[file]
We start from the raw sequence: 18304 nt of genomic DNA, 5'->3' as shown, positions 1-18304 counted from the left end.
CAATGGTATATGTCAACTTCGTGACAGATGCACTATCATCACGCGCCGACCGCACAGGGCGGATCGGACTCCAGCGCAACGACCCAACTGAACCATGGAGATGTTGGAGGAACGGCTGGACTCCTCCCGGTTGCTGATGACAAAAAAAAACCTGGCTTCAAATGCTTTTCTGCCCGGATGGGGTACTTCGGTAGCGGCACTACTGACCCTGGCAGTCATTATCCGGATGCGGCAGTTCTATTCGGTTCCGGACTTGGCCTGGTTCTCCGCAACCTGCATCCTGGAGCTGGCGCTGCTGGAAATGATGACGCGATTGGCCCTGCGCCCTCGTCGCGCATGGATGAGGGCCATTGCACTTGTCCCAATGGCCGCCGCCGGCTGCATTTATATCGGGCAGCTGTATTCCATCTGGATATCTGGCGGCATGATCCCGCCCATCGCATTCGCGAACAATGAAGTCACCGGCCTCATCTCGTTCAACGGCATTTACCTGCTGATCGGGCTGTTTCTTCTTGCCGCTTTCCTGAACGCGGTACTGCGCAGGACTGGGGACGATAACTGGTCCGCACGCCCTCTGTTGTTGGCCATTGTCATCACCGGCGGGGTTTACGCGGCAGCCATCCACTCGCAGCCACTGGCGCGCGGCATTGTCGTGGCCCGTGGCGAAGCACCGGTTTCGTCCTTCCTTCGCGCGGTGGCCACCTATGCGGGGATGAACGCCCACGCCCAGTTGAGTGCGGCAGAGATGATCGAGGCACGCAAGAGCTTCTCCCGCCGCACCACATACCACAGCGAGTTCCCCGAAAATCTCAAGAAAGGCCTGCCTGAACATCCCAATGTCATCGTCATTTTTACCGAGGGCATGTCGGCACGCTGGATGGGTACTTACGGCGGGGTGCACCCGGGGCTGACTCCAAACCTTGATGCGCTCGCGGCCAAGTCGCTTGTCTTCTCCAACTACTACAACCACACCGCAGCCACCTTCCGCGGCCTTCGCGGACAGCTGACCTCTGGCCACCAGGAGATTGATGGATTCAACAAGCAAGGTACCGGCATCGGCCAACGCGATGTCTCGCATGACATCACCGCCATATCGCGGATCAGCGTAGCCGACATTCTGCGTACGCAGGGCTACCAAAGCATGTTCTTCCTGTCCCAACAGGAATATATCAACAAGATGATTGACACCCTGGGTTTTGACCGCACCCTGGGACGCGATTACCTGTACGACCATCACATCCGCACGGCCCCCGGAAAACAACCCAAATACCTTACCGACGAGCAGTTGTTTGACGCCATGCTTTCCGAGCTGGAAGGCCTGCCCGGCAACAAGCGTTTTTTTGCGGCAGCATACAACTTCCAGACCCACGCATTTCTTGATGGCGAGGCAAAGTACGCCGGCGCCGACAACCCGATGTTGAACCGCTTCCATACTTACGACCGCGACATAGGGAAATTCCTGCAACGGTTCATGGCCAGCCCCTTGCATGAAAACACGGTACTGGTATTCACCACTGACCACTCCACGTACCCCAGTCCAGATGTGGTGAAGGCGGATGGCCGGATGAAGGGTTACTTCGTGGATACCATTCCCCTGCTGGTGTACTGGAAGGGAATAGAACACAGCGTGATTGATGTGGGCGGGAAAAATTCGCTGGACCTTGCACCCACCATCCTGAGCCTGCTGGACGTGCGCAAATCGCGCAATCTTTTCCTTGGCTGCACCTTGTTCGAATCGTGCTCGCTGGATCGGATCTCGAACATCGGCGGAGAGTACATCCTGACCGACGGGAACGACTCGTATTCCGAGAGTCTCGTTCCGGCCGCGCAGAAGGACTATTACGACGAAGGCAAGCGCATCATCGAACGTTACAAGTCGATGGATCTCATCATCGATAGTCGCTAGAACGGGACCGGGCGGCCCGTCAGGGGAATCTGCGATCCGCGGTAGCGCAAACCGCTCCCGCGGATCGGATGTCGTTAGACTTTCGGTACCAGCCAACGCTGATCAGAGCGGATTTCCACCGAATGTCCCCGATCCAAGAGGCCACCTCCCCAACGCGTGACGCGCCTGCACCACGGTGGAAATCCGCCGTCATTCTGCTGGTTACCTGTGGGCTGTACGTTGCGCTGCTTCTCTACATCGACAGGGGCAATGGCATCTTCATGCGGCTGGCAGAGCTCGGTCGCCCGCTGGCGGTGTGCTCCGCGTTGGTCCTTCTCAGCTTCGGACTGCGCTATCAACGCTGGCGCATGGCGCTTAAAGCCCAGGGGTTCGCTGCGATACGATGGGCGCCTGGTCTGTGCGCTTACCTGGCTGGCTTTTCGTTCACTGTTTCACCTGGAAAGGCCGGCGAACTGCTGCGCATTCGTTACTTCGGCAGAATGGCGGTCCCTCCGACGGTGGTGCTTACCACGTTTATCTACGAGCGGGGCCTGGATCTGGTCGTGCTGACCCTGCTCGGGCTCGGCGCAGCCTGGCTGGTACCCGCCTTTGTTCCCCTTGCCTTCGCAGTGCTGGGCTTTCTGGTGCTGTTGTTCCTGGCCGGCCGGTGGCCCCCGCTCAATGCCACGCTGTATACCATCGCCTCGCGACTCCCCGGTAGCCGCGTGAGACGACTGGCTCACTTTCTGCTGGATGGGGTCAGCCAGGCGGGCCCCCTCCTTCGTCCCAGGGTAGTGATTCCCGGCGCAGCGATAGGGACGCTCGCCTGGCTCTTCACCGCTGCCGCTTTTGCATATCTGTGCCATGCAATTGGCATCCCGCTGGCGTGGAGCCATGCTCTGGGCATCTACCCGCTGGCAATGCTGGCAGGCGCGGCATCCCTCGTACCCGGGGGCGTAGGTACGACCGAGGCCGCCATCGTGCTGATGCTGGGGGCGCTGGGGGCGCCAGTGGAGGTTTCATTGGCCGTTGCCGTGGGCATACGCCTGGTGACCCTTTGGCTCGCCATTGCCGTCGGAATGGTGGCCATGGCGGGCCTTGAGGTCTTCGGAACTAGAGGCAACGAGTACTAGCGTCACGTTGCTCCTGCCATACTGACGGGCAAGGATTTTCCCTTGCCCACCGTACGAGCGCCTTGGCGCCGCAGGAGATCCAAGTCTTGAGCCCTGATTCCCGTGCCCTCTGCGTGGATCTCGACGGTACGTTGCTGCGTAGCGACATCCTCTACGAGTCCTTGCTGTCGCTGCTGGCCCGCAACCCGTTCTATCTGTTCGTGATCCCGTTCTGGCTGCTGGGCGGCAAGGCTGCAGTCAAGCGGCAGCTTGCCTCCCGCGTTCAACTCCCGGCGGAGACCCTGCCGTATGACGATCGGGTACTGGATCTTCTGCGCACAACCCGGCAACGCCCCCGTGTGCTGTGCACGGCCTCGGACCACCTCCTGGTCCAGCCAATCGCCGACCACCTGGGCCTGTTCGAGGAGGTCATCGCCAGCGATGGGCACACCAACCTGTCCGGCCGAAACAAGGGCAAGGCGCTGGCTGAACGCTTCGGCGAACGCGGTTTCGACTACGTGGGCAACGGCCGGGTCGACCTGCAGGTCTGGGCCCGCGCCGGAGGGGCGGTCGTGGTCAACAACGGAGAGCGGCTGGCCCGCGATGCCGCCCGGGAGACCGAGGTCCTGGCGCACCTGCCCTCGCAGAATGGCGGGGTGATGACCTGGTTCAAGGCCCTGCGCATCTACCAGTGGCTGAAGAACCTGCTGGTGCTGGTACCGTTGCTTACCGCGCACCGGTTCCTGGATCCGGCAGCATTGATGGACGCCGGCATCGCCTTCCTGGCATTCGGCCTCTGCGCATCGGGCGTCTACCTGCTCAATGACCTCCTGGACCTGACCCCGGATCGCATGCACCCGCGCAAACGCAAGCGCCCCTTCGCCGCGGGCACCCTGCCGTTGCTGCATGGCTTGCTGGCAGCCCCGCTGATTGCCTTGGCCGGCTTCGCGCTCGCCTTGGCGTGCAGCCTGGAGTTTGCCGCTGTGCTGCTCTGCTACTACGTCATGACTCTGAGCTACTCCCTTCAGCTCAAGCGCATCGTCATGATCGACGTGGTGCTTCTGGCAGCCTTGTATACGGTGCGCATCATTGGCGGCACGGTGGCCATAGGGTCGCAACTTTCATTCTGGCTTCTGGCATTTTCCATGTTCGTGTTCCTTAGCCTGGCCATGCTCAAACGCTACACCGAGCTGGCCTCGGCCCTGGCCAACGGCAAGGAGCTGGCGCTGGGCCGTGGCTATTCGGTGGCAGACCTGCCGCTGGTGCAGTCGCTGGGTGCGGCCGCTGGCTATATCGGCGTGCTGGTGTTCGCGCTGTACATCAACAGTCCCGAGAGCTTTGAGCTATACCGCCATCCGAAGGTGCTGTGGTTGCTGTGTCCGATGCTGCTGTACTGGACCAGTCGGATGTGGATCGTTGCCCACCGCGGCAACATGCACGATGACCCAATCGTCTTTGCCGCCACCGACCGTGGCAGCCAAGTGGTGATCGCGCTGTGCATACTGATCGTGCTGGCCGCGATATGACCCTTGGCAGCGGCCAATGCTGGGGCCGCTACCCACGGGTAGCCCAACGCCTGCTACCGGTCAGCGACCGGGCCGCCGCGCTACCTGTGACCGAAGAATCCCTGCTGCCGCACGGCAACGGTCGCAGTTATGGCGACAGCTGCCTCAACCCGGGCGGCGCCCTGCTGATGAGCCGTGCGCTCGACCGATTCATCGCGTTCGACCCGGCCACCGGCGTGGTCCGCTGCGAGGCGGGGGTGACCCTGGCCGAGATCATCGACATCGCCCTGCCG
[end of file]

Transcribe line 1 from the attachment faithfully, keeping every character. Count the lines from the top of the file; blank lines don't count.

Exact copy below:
We start from the raw sequence: 18304 nt of genomic DNA, 5'->3' as shown, positions 1-18304 counted from the left end.